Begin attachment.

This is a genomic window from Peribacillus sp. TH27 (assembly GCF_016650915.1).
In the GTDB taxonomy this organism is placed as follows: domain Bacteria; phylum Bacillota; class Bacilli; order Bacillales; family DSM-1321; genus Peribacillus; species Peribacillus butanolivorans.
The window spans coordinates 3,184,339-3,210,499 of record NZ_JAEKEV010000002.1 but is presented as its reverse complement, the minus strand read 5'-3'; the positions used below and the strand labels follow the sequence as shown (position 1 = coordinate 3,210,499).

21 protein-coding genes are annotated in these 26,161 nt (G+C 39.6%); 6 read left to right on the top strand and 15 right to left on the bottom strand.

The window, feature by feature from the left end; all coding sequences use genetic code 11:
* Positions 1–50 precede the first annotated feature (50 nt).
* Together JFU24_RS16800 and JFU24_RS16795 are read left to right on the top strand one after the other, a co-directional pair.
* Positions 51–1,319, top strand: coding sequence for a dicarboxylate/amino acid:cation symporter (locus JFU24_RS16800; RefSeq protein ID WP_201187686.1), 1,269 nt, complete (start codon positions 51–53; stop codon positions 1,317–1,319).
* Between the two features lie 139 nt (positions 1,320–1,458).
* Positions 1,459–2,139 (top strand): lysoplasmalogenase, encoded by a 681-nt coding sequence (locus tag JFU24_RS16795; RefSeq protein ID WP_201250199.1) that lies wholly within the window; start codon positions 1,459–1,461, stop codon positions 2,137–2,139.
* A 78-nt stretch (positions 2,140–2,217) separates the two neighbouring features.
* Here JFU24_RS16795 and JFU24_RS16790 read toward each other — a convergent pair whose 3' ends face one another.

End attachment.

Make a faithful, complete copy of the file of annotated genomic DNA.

This is a genomic window from Peribacillus sp. TH27 (assembly GCF_016650915.1).
In the GTDB taxonomy this organism is placed as follows: domain Bacteria; phylum Bacillota; class Bacilli; order Bacillales; family DSM-1321; genus Peribacillus; species Peribacillus butanolivorans.
The window spans coordinates 3,184,339-3,210,499 of record NZ_JAEKEV010000002.1 but is presented as its reverse complement, the minus strand read 5'-3'; the positions used below and the strand labels follow the sequence as shown (position 1 = coordinate 3,210,499).

21 protein-coding genes are annotated in these 26,161 nt (G+C 39.6%); 6 read left to right on the top strand and 15 right to left on the bottom strand.

The window, feature by feature from the left end; all coding sequences use genetic code 11:
* Positions 1–50 precede the first annotated feature (50 nt).
* Together JFU24_RS16800 and JFU24_RS16795 are read left to right on the top strand one after the other, a co-directional pair.
* Positions 51–1,319, top strand: coding sequence for a dicarboxylate/amino acid:cation symporter (locus JFU24_RS16800; RefSeq protein ID WP_201187686.1), 1,269 nt, complete (start codon positions 51–53; stop codon positions 1,317–1,319).
* Between the two features lie 139 nt (positions 1,320–1,458).
* Positions 1,459–2,139 (top strand): lysoplasmalogenase, encoded by a 681-nt coding sequence (locus tag JFU24_RS16795; RefSeq protein ID WP_201250199.1) that lies wholly within the window; start codon positions 1,459–1,461, stop codon positions 2,137–2,139.
* A 78-nt stretch (positions 2,140–2,217) separates the two neighbouring features.
* Here JFU24_RS16795 and JFU24_RS16790 read toward each other — a convergent pair whose 3' ends face one another.